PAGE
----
So now we’ve still go two caches for another weekend, and saw a really vivid sunset. This would have been amazing  to watch down at the beach.  Our photos don’t really do it justice. These are from three slightly different locations.

Molesworth Station

 Last weekend PB & I went for a little drive. We headed north & inland to the thermal village of Hanmer Springs from where we planned to drive through the Molesworth Station. This is New Zealand’s largest ‘farm’ – it’s really more like what my American friends would know as a ranch. Here in NZ we call these large farms that are in the back ground ‘high country stations.’ Generally these stations run Merino sheep, valued for their exceptional wool, and some cattle, but Molesworth is entirely dedicated to beef cattle.  The Molesworth homestead is the highest permanently occupied in the whole of NZ. It is at an altitude of 900 metres (about 2 950 feet.)  

Most of New Zealand is coastal and consequently has rather mild weather pretty much all year. A few places do experience ‘ continental’ weather conditions as they are far enough inland. This area is one of those – it is bitterly cold here in winter & a good part of the station may be covered in snow for up to two months. In summer it can be viciously hot & dry! (But probably not as hot as an Arizona desert.)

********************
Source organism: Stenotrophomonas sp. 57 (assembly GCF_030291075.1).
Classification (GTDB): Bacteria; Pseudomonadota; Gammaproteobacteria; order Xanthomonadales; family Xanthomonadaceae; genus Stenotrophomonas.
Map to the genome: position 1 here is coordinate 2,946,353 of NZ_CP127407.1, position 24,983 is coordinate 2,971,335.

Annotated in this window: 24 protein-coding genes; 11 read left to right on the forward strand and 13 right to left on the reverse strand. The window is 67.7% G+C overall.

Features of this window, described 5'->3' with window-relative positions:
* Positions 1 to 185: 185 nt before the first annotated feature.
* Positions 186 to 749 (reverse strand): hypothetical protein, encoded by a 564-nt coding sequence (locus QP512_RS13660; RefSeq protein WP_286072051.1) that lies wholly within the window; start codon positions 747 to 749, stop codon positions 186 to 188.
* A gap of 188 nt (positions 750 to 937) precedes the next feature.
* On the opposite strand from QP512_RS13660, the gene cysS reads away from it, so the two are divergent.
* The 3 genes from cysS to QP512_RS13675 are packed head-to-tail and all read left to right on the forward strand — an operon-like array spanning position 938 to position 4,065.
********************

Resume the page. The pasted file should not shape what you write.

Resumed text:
It is only possible for the general public to travel through the Molesworth between the end of December & the beginning of April each year.  It’s 26 kilometres (16 miles) from Hanmer village to Acheron – which is the start of the trip from this end, then the part of the trip between the Acheron & Molesworth gates is around 60 kilometres (a bit under 40 miles) and finally the trip out the Awatere Valley at the Blenheim end of the Station is a further 100 kilometres  ( around 60 miles.)This is almost all on unsealed gravel roads. It’s not exactly a 4WD trip, but it is pretty slow & rough – and dusty, dusty, dusty!!